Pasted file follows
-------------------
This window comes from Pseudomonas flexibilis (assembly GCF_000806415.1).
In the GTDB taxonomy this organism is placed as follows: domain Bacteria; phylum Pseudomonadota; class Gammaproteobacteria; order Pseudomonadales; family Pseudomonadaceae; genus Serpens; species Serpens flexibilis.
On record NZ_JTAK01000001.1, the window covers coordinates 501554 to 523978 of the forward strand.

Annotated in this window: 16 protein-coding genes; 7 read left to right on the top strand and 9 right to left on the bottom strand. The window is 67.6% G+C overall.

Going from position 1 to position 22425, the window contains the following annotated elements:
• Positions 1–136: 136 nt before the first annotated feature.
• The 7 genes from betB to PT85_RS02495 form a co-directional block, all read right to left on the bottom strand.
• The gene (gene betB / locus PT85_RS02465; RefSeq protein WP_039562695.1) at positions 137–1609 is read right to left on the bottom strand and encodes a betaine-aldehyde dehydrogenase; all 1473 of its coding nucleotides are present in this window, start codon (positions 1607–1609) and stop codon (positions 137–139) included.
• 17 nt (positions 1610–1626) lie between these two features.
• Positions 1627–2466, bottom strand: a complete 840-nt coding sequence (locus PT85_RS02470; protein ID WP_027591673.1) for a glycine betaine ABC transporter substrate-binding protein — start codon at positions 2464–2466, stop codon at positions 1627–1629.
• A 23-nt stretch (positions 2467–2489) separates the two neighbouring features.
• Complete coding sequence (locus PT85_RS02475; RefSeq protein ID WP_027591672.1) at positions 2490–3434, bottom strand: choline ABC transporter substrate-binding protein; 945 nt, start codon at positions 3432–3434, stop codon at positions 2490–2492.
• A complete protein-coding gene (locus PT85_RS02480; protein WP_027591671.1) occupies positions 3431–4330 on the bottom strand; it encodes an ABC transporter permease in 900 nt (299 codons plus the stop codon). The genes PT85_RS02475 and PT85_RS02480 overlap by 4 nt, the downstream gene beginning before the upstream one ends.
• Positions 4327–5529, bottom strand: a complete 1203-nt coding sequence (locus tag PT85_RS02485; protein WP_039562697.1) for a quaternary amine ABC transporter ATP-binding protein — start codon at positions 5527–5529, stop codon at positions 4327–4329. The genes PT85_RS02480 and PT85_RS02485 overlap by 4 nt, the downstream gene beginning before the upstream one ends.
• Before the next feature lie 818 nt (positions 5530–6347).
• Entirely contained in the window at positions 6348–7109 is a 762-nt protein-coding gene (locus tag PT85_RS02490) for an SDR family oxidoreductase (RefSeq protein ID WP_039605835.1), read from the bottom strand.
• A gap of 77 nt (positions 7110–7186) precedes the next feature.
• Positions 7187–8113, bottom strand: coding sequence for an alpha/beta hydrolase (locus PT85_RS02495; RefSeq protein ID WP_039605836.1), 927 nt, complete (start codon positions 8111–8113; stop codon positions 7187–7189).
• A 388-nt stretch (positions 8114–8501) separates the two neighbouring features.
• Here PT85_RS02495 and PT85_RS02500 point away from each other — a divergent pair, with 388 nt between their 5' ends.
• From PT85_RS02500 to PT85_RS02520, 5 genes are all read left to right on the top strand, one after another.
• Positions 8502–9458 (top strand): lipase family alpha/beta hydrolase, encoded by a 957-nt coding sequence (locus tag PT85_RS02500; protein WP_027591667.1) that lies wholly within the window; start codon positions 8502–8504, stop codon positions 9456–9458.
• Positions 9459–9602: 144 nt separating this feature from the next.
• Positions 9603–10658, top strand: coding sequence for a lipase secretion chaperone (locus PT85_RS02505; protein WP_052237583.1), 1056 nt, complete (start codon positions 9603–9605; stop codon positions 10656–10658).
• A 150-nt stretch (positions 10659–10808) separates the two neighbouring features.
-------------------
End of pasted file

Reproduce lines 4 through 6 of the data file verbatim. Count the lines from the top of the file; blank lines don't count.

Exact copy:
Annotated in this window: 16 protein-coding genes; 7 read left to right on the top strand and 9 right to left on the bottom strand. The window is 67.6% G+C overall.

Going from position 1 to position 22425, the window contains the following annotated elements:
• Positions 1–136: 136 nt before the first annotated feature.